The Banishment of Paper-Work

  • Arthur L. Samuel


It may come as a surprise to some to be told that the modern digital computer is really quite old in concept, and the year 1984 will be celebrated as the 150th anniversary of the invention of the first computer the Analytical Engine of the Englishman Charles Babbage. One hundred and fifty years is really quite a long period of time in terms of modern science and industry and, at first glance, it seems unduly long for new concept to come into full fruition. Unfortunately, Charles Babbage was ahead of his time, and it took one hundred years of technical development, the impetus of the second World War and the perception of John Von Neumann to bring the computer into being. Now twenty years later and with several generations of computer behind us, we are in a position to make a somewhat more meaningful prognosis than appeared possible in, say 1948. We can only hope that we will not be as far off actuality as we believe George Orwell to be, or as far off in our time scale as were Charles Babbage and his almost equally famous interpreter, Lady Lovelace.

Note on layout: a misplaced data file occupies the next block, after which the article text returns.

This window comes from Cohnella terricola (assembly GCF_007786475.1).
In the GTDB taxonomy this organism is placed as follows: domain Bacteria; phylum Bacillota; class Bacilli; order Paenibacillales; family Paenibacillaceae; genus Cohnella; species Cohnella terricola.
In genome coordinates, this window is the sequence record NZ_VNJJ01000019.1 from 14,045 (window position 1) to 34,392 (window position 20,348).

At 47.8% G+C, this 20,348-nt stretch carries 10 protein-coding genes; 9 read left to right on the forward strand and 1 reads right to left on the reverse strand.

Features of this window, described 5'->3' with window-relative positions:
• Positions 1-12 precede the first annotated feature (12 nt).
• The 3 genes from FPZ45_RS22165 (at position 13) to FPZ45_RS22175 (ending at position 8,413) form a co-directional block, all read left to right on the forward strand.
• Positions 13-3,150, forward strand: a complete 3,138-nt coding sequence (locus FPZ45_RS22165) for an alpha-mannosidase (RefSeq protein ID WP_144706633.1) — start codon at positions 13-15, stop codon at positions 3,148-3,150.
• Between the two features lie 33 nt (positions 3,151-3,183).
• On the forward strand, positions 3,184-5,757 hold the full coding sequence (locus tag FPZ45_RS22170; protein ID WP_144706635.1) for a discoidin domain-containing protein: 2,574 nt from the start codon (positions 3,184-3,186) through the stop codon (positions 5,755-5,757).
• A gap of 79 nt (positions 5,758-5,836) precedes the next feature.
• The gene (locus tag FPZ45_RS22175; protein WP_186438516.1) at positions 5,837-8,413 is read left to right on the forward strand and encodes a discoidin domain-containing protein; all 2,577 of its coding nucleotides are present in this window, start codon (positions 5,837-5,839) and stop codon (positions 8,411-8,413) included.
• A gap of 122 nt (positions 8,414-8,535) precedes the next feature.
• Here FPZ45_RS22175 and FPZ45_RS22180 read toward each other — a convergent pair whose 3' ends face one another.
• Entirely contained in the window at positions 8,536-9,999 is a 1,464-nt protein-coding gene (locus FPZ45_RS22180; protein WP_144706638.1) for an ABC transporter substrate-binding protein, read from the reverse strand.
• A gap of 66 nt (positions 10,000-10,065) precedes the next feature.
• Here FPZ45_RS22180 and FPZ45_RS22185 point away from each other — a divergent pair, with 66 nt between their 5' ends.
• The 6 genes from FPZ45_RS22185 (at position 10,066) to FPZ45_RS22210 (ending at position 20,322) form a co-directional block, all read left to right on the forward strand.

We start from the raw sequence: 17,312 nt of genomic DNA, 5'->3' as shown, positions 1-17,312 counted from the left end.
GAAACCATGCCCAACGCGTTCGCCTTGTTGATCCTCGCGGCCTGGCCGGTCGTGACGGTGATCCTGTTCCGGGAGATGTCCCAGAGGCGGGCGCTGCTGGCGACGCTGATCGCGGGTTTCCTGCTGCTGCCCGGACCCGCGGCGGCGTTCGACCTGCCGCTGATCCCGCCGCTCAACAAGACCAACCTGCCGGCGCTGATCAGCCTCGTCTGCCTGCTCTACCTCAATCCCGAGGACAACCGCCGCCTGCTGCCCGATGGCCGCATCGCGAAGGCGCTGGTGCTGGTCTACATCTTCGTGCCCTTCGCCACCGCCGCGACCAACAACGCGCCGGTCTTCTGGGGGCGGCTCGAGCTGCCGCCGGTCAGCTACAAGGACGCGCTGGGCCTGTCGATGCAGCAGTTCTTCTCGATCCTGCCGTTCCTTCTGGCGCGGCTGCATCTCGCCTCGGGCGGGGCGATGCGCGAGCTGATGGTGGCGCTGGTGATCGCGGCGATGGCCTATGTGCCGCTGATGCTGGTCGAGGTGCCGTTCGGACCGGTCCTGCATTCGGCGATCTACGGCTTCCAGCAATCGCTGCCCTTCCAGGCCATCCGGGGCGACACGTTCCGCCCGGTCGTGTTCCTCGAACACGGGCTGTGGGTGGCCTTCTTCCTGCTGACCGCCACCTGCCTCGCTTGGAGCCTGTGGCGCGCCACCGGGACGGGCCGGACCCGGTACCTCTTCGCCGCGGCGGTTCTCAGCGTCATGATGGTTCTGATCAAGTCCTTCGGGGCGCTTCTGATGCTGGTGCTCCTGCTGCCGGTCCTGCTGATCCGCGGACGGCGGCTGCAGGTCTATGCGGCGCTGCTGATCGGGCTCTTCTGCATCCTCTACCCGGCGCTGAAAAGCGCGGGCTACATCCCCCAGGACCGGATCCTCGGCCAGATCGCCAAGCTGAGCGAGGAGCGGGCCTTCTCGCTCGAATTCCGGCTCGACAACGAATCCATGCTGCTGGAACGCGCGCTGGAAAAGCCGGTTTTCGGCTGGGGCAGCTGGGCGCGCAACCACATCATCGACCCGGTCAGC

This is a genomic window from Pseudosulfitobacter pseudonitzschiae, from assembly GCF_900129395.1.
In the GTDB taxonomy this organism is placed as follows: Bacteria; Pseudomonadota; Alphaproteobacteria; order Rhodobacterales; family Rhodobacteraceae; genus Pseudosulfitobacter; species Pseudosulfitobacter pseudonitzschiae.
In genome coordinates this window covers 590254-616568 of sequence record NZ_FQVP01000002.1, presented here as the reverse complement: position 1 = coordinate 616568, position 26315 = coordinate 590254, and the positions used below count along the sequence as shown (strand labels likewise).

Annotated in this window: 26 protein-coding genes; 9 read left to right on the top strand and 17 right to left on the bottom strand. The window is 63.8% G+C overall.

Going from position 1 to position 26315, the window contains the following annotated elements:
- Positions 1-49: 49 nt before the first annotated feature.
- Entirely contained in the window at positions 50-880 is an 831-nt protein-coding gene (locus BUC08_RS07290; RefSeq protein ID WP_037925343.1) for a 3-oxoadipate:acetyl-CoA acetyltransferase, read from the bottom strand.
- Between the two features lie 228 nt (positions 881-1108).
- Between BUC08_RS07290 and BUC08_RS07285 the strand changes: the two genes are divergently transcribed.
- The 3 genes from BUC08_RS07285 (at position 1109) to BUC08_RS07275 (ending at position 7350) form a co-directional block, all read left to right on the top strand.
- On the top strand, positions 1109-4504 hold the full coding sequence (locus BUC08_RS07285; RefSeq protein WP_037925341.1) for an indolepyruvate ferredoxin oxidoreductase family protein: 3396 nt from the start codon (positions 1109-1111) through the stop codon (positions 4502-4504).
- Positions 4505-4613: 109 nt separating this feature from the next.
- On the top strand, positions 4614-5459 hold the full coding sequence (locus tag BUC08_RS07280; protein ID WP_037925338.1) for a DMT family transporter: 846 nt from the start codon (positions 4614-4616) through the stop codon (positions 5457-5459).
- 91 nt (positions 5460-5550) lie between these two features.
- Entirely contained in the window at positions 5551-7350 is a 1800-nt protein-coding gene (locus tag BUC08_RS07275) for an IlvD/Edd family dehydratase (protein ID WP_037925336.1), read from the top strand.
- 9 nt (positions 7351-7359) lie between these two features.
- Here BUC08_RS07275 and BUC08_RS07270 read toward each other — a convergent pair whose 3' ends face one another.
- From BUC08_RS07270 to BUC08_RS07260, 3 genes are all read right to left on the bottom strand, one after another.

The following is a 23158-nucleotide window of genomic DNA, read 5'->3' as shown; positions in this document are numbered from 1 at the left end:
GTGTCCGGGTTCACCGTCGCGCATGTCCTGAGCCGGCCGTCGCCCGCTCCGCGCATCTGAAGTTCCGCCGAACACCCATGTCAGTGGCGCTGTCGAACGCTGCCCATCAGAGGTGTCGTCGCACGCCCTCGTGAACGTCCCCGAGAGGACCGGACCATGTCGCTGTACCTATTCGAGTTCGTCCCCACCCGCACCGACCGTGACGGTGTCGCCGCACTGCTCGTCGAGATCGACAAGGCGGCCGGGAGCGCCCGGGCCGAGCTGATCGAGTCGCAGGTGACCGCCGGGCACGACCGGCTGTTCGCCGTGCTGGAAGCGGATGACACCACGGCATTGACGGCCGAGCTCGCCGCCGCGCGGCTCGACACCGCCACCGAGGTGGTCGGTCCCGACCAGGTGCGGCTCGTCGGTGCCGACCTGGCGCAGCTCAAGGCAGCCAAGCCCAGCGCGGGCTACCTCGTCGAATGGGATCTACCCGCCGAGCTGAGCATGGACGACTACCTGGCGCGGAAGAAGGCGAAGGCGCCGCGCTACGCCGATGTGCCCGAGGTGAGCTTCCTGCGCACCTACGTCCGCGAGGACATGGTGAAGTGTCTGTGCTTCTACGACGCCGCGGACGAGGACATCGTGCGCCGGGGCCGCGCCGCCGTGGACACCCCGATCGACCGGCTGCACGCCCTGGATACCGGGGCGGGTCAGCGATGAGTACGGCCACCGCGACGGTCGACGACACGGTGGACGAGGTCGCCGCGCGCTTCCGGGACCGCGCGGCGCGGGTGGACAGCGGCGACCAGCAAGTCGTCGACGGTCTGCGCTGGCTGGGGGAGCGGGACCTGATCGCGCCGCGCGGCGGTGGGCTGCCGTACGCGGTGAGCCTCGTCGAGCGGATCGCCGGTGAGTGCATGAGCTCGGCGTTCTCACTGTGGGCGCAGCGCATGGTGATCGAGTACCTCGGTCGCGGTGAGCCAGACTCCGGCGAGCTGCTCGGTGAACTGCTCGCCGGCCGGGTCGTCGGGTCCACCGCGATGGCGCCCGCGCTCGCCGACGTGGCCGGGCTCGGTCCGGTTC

How to Cite
Samuel, A. L. (1983). The Banishment of Paper-Work. AI Magazine, 4(2), 31.